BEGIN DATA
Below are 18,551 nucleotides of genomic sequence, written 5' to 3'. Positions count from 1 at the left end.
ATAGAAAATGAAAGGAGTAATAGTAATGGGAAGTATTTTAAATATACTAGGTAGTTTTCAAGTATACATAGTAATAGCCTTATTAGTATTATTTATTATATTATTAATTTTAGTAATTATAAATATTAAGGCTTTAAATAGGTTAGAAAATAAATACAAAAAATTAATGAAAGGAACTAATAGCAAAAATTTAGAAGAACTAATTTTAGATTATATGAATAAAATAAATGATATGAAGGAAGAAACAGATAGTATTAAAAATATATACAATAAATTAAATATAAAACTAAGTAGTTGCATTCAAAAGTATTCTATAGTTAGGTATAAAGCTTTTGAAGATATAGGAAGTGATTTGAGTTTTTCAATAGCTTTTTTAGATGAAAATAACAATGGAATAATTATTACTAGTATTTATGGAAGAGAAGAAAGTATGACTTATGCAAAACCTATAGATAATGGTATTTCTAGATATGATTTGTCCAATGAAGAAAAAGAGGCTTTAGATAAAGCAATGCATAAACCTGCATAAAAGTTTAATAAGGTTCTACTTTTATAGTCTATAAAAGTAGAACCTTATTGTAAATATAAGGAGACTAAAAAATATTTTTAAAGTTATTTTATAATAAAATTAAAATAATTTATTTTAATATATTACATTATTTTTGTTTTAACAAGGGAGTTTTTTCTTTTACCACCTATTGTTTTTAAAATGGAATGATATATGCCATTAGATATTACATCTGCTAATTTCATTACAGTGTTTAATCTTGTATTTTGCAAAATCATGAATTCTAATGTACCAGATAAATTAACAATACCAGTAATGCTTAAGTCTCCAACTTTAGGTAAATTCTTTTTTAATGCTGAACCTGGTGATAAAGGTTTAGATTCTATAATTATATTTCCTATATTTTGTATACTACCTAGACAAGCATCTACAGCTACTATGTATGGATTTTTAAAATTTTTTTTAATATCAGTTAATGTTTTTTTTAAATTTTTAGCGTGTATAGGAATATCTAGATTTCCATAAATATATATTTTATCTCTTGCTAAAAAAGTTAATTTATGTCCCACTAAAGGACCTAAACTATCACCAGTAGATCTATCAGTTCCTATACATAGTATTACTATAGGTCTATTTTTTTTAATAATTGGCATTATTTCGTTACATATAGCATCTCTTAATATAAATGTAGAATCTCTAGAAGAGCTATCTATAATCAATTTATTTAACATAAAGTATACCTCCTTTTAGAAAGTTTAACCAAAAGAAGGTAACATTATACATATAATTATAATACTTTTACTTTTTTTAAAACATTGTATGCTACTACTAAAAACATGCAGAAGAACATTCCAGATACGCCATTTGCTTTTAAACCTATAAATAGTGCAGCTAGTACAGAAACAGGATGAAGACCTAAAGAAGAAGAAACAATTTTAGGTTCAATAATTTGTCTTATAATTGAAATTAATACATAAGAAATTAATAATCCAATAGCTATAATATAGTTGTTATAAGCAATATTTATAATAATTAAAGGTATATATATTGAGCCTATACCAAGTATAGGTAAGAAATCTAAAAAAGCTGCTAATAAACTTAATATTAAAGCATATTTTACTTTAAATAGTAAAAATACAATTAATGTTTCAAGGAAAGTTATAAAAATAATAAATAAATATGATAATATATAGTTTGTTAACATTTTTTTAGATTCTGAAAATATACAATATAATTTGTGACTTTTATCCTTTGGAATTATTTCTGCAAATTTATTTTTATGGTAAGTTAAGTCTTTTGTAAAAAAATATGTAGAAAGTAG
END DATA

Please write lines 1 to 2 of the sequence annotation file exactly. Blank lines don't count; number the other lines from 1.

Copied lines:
Below are 18,551 nucleotides of genomic sequence, written 5' to 3'. Positions count from 1 at the left end.
ATAGAAAATGAAAGGAGTAATAGTAATGGGAAGTATTTTAAATATACTAGGTAGTTTTCAAGTATACATAGTAATAGCCTTATTAGTATTATTTATTATATTATTAATTTTAGTAATTATAAATATTAAGGCTTTAAATAGGTTAGAAAATAAATACAAAAAATTAATGAAAGGAACTAATAGCAAAAATTTAGAAGAACTAATTTTAGATTATATGAATAAAATAAATGATATGAAGGAAGAAACAGATAGTATTAAAAATATATACAATAAATTAAATATAAAACTAAGTAGTTGCATTCAAAAGTATTCTATAGTTAGGTATAAAGCTTTTGAAGATATAGGAAGTGATTTGAGTTTTTCAATAGCTTTTTTAGATGAAAATAACAATGGAATAATTATTACTAGTATTTATGGAAGAGAAGAAAGTATGACTTATGCAAAACCTATAGATAATGGTATTTCTAGATATGATTTGTCCAATGAAGAAAAAGAGGCTTTAGATAAAGCAATGCATAAACCTGCATAAAAGTTTAATAAGGTTCTACTTTTATAGTCTATAAAAGTAGAACCTTATTGTAAATATAAGGAGACTAAAAAATATTTTTAAAGTTATTTTATAATAAAATTAAAATAATTTATTTTAATATATTACATTATTTTTGTTTTAACAAGGGAGTTTTTTCTTTTACCACCTATTGTTTTTAAAATGGAATGATATATGCCATTAGATATTACATCTGCTAATTTCATTACAGTGTTTAATCTTGTATTTTGCAAAATCATGAATTCTAATGTACCAGATAAATTAACAATACCAGTAATGCTTAAGTCTCCAACTTTAGGTAAATTCTTTTTTAATGCTGAACCTGGTGATAAAGGTTTAGATTCTATAATTATATTTCCTATATTTTGTATACTACCTAGACAAGCATCTACAGCTACTATGTATGGATTTTTAAAATTTTTTTTAATATCAGTTAATGTTTTTTTTAAATTTTTAGCGTGTATAGGAATATCTAGATTTCCATAAATATATATTTTATCTCTTGCTAAAAAAGTTAATTTATGTCCCACTAAAGGACCTAAACTATCACCAGTAGATCTATCAGTTCCTATACATAGTATTACTATAGGTCTATTTTTTTTAATAATTGGCATTATTTCGTTACATATAGCATCTCTTAATATAAATGTAGAATCTCTAGAAGAGCTATCTATAATCAATTTATTTAACATAAAGTATACCTCCTTTTAGAAAGTTTAACCAAAAGAAGGTAACATTATACATATAATTATAATACTTTTACTTTTTTTAAAACATTGTATGCTACTACTAAAAACATGCAGAAGAACATTCCAGATACGCCATTTGCTTTTAAACCTATAAATAGTGCAGCTAGTACAGAAACAGGATGAAGACCTAAAGAAGAAGAAACAATTTTAGGTTCAATAATTTGTCTTATAATTGAAATTAATACATAAGAAATTAATAATCCAATAGCTATAATATAGTTGTTATAAGCAATATTTATAATAATTAAAGGTATATATATTGAGCCTATACCAAGTATAGGTAAGAAATCTAAAAAAGCTGCTAATAAACTTAATATTAAAGCATATTTTACTTTAAATAGTAAAAATACAATTAATGTTTCAAGGAAAGTTATAAAAATAATAAATAAATATGATAATATATAGTTTGTTAACATTTTTTTAGATTCTGAAAATATACAATATAATTTGTGACTTTTATCCTTTGGAATTATTTCTGCAAATTTATTTTTATGGTAAGTTAAGTCTTTTGTAAAAAAATATGTAGAAAGTAG